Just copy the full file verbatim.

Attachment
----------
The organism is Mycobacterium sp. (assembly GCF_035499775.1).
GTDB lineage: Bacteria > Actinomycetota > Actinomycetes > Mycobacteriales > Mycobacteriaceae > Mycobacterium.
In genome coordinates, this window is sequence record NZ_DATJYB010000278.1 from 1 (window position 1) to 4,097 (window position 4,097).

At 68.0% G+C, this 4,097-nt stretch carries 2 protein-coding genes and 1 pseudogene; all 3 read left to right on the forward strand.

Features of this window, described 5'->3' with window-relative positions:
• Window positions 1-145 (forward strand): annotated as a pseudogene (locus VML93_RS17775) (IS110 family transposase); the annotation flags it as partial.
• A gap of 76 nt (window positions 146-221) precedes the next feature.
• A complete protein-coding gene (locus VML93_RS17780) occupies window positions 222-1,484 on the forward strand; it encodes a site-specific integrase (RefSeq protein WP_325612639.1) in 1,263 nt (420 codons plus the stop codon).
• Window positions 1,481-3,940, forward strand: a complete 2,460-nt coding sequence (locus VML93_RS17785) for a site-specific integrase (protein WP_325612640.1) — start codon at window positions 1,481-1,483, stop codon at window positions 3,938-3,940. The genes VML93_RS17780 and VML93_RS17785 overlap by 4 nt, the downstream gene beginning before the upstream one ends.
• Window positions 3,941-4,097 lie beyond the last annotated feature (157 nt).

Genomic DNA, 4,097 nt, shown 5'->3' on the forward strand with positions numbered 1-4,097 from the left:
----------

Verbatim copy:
The organism is Mycobacterium sp. (assembly GCF_035499775.1).
GTDB lineage: Bacteria > Actinomycetota > Actinomycetes > Mycobacteriales > Mycobacteriaceae > Mycobacterium.
In genome coordinates, this window is sequence record NZ_DATJYB010000278.1 from 1 (window position 1) to 4,097 (window position 4,097).

At 68.0% G+C, this 4,097-nt stretch carries 2 protein-coding genes and 1 pseudogene; all 3 read left to right on the forward strand.

Features of this window, described 5'->3' with window-relative positions:
• Window positions 1-145 (forward strand): annotated as a pseudogene (locus VML93_RS17775) (IS110 family transposase); the annotation flags it as partial.
• A gap of 76 nt (window positions 146-221) precedes the next feature.
• A complete protein-coding gene (locus VML93_RS17780) occupies window positions 222-1,484 on the forward strand; it encodes a site-specific integrase (RefSeq protein WP_325612639.1) in 1,263 nt (420 codons plus the stop codon).
• Window positions 1,481-3,940, forward strand: a complete 2,460-nt coding sequence (locus VML93_RS17785) for a site-specific integrase (protein WP_325612640.1) — start codon at window positions 1,481-1,483, stop codon at window positions 3,938-3,940. The genes VML93_RS17780 and VML93_RS17785 overlap by 4 nt, the downstream gene beginning before the upstream one ends.
• Window positions 3,941-4,097 lie beyond the last annotated feature (157 nt).

Genomic DNA, 4,097 nt, shown 5'->3' on the forward strand with positions numbered 1-4,097 from the left: